African, Caribbean and Black Canadian HIV/AIDS Awareness Day


By Nomvelo Nkomo

Canada’s first ever African, Caribbean and Black Canadian HIV/AIDS Awareness Day will take place this February 7th, 2015.

This day will help raise awareness of HIV and contribute to addressing HIV-related stigma in Canada’s African, Caribbean and Black communities.

This commemorative Day is inspired by the National Black HIV/AIDS Awareness Day that has been observed in the U.S. on February 7 every year since 1999.

To celebrate the first ever Canadian African Caribbean and Black HIV/AIDS Awareness Day, the ACB education and outreach program at The Aids Network will be screening the film 12 Years a Slave.

When: Saturday, February 7th from 1pm-4pm
Where: The AIDS Network – 140 King St East, Suite 101

Light refreshments will be served!

Contact: Nnkomo or 905-528-0854 ext. 230


Statistics and information on ACB Communities, awareness and HIV

HIV prevention is important in all communities.

  • One quarter of the estimated 71,300 people living with HIV in Canada do not know they are infected.
  • People from all backgrounds can become infected with HIV.
  • 14% of people living with HIV are from Africa and the Caribbean. Awareness within this community is also important. Only 54% of people living with HIV in the ACB community have been diagnosed.
  • 60% of Canada’s Black population resides in Ontario.
  • An estimated 26,627 people were living with HIV in Ontario as of December 2008.

It’s never someone’s ‘fault’ for contracting HIV. Sex, risk, choices, and life are all complicated.

  • Some cultural and religious beliefs about the roles of women can limit their ability to negotiate safer sex or expose them to sexual abuse.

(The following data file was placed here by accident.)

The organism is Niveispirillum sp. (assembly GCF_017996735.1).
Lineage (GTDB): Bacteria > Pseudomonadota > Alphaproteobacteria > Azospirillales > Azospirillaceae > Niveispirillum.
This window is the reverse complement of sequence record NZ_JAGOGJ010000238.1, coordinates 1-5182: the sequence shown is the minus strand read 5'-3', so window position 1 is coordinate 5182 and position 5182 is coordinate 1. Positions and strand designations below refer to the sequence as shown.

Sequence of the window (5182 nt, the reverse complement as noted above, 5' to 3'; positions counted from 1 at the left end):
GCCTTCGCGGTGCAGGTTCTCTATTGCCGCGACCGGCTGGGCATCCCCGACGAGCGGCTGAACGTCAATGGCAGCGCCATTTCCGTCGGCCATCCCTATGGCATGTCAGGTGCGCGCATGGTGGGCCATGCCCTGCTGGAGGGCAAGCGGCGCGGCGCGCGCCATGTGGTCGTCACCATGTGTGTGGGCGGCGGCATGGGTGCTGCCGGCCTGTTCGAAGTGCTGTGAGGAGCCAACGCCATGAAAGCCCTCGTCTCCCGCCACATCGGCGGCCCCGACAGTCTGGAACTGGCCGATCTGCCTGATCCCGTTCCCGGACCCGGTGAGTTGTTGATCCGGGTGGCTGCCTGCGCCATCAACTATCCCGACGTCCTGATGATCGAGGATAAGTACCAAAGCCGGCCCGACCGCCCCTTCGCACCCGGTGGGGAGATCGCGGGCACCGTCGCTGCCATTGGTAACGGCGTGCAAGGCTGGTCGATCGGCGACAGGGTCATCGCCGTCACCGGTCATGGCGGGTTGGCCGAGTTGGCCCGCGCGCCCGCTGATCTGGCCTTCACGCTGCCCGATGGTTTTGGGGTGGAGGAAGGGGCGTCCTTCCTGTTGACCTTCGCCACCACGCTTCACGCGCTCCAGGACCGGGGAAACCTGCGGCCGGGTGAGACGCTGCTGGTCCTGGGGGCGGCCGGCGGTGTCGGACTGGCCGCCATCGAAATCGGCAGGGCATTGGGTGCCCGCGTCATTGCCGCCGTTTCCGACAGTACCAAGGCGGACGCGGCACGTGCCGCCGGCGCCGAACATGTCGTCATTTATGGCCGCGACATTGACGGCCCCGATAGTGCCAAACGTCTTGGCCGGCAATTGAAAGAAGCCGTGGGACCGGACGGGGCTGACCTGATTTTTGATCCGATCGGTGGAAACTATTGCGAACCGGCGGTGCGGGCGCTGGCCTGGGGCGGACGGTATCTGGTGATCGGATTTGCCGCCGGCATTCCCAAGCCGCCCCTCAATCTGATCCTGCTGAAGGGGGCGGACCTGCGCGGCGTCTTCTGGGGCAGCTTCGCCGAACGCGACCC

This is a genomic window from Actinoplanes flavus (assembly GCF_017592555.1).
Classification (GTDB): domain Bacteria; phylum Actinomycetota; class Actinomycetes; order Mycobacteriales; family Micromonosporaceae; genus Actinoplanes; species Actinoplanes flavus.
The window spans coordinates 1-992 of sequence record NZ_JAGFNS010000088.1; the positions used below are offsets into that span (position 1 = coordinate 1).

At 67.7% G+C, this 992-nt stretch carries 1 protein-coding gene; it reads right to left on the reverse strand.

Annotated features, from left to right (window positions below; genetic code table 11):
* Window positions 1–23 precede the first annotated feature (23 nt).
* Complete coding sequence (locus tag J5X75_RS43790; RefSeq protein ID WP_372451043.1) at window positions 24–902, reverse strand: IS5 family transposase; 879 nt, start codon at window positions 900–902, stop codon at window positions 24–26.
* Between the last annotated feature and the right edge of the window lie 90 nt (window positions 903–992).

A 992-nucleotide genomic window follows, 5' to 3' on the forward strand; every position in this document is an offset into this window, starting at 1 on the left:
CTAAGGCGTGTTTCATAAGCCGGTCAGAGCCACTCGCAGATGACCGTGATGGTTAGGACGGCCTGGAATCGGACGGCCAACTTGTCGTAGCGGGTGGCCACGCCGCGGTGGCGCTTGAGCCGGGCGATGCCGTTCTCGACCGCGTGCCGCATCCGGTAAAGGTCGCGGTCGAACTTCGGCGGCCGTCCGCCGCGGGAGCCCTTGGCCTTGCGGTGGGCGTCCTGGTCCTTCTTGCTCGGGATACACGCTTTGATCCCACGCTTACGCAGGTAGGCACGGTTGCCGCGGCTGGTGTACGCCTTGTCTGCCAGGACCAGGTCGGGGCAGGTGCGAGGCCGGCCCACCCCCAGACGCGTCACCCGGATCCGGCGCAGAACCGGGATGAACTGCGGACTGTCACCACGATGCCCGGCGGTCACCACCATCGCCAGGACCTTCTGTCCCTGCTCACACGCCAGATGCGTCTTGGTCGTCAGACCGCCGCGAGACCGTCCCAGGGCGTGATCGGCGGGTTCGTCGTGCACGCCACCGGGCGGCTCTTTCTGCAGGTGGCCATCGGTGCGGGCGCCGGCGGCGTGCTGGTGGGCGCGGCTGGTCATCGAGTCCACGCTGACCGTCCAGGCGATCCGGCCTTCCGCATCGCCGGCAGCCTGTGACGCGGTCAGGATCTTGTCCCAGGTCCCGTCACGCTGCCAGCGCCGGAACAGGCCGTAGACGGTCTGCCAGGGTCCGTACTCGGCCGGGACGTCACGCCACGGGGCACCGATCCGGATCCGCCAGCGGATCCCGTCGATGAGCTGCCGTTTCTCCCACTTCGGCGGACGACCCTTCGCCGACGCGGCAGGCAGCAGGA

• Some women live with the threat of violence in their relationships and may not feel safe enough to say no to sex or to negotiate safer sex.
  • Cultural practices such as female genital mutilation (FGM) may increase the risk of becoming infected with HIV if:
    (a) the tools used to perform FGM are not sterilized,
    (b) the affected area does not heal properly despite appearances,
    (c) the scarring is ruptured through sexual intercourse or childbirth.
  • Some cultural, religious or social beliefs present unprotected sex as a man’s prerogative, a sign of manhood and of good sexual health.
  • Community intolerance of gay and bisexual men and other men who have sex with men may lead some men to avoid HIV prevention education, or to engage in relationships that limit their ability to practice safer sex.

Living with HIV Today

  • Living with HIV can mean dealing with a lot of stigma, discrimination and hate. This can be especially hard if other forms of oppression, like racism, sexism, and ableism, affect your life.
  • HIV is a manageable chronic illness. When diagnosed early and linked to treatment and care people living with HIV can expect to live to their early 70s.
  • You are not alone. The AIDS Network supports people living with HIV in Hamilton, Halton, Haldimand, Norfolk and Brant. 905-528-0854.

All Stats from

The African, Caribbean & Black Community Education and Outreach Program at The AIDS Network offers culturally specific training workshops on HIV as well as social care and support for people living with HIV/AIDS and their families. For more information, contact Nomvelo Nkomo, African Caribbean Community Outreach Worker:, ph: 905-528-0854, ext 230 or check out Afro-Carib Fusion on Facebook.


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